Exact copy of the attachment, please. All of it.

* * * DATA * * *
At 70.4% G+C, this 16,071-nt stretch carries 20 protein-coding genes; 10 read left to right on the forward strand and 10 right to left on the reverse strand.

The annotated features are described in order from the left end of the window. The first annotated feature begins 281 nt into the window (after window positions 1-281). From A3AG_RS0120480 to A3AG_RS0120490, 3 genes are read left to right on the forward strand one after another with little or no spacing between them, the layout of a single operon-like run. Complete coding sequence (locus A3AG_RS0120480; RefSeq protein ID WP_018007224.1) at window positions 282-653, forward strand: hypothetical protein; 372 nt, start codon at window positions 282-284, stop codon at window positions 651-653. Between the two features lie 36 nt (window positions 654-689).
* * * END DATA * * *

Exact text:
At 70.4% G+C, this 16,071-nt stretch carries 20 protein-coding genes; 10 read left to right on the forward strand and 10 right to left on the reverse strand.

The annotated features are described in order from the left end of the window. The first annotated feature begins 281 nt into the window (after window positions 1-281). From A3AG_RS0120480 to A3AG_RS0120490, 3 genes are read left to right on the forward strand one after another with little or no spacing between them, the layout of a single operon-like run. Complete coding sequence (locus A3AG_RS0120480; RefSeq protein ID WP_018007224.1) at window positions 282-653, forward strand: hypothetical protein; 372 nt, start codon at window positions 282-284, stop codon at window positions 651-653. Between the two features lie 36 nt (window positions 654-689).